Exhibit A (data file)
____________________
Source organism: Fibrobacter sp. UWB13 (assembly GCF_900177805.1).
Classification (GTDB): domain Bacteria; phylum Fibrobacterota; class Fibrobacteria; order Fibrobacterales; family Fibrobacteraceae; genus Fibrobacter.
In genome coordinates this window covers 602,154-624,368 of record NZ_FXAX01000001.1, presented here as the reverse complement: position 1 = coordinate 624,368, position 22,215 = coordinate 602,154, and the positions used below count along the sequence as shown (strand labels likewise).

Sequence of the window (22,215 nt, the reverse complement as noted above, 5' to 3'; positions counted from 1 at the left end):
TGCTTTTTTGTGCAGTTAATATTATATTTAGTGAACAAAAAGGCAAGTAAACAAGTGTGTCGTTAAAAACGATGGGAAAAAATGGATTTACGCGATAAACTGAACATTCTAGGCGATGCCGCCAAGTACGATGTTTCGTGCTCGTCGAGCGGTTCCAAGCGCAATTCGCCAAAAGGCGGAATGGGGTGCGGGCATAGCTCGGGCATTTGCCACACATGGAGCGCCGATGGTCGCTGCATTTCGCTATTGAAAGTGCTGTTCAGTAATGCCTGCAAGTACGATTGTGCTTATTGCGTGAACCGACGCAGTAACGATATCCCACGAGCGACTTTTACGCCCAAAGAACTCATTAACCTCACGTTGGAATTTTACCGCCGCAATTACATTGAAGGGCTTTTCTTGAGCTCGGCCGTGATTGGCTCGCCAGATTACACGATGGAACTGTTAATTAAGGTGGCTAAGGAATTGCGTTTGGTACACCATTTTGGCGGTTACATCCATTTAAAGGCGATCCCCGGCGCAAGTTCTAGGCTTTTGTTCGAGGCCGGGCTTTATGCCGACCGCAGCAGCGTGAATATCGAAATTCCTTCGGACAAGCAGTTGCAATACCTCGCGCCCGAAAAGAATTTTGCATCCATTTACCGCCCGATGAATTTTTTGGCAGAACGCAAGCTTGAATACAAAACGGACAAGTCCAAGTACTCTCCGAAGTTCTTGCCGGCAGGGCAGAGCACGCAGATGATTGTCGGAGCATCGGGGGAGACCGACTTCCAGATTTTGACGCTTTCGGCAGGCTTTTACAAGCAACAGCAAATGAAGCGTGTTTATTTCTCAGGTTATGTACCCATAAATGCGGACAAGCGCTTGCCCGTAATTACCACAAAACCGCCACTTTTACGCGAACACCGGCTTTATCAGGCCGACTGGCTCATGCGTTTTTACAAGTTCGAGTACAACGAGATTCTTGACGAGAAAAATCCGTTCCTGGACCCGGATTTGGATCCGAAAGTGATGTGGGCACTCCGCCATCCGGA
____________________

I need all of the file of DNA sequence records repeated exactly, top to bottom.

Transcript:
Source organism: Fibrobacter sp. UWB13 (assembly GCF_900177805.1).
Classification (GTDB): domain Bacteria; phylum Fibrobacterota; class Fibrobacteria; order Fibrobacterales; family Fibrobacteraceae; genus Fibrobacter.
In genome coordinates this window covers 602,154-624,368 of record NZ_FXAX01000001.1, presented here as the reverse complement: position 1 = coordinate 624,368, position 22,215 = coordinate 602,154, and the positions used below count along the sequence as shown (strand labels likewise).

Sequence of the window (22,215 nt, the reverse complement as noted above, 5' to 3'; positions counted from 1 at the left end):
TGCTTTTTTGTGCAGTTAATATTATATTTAGTGAACAAAAAGGCAAGTAAACAAGTGTGTCGTTAAAAACGATGGGAAAAAATGGATTTACGCGATAAACTGAACATTCTAGGCGATGCCGCCAAGTACGATGTTTCGTGCTCGTCGAGCGGTTCCAAGCGCAATTCGCCAAAAGGCGGAATGGGGTGCGGGCATAGCTCGGGCATTTGCCACACATGGAGCGCCGATGGTCGCTGCATTTCGCTATTGAAAGTGCTGTTCAGTAATGCCTGCAAGTACGATTGTGCTTATTGCGTGAACCGACGCAGTAACGATATCCCACGAGCGACTTTTACGCCCAAAGAACTCATTAACCTCACGTTGGAATTTTACCGCCGCAATTACATTGAAGGGCTTTTCTTGAGCTCGGCCGTGATTGGCTCGCCAGATTACACGATGGAACTGTTAATTAAGGTGGCTAAGGAATTGCGTTTGGTACACCATTTTGGCGGTTACATCCATTTAAAGGCGATCCCCGGCGCAAGTTCTAGGCTTTTGTTCGAGGCCGGGCTTTATGCCGACCGCAGCAGCGTGAATATCGAAATTCCTTCGGACAAGCAGTTGCAATACCTCGCGCCCGAAAAGAATTTTGCATCCATTTACCGCCCGATGAATTTTTTGGCAGAACGCAAGCTTGAATACAAAACGGACAAGTCCAAGTACTCTCCGAAGTTCTTGCCGGCAGGGCAGAGCACGCAGATGATTGTCGGAGCATCGGGGGAGACCGACTTCCAGATTTTGACGCTTTCGGCAGGCTTTTACAAGCAACAGCAAATGAAGCGTGTTTATTTCTCAGGTTATGTACCCATAAATGCGGACAAGCGCTTGCCCGTAATTACCACAAAACCGCCACTTTTACGCGAACACCGGCTTTATCAGGCCGACTGGCTCATGCGTTTTTACAAGTTCGAGTACAACGAGATTCTTGACGAGAAAAATCCGTTCCTGGACCCGGATTTGGATCCGAAAGTGATGTGGGCACTCCGCCATCCGGA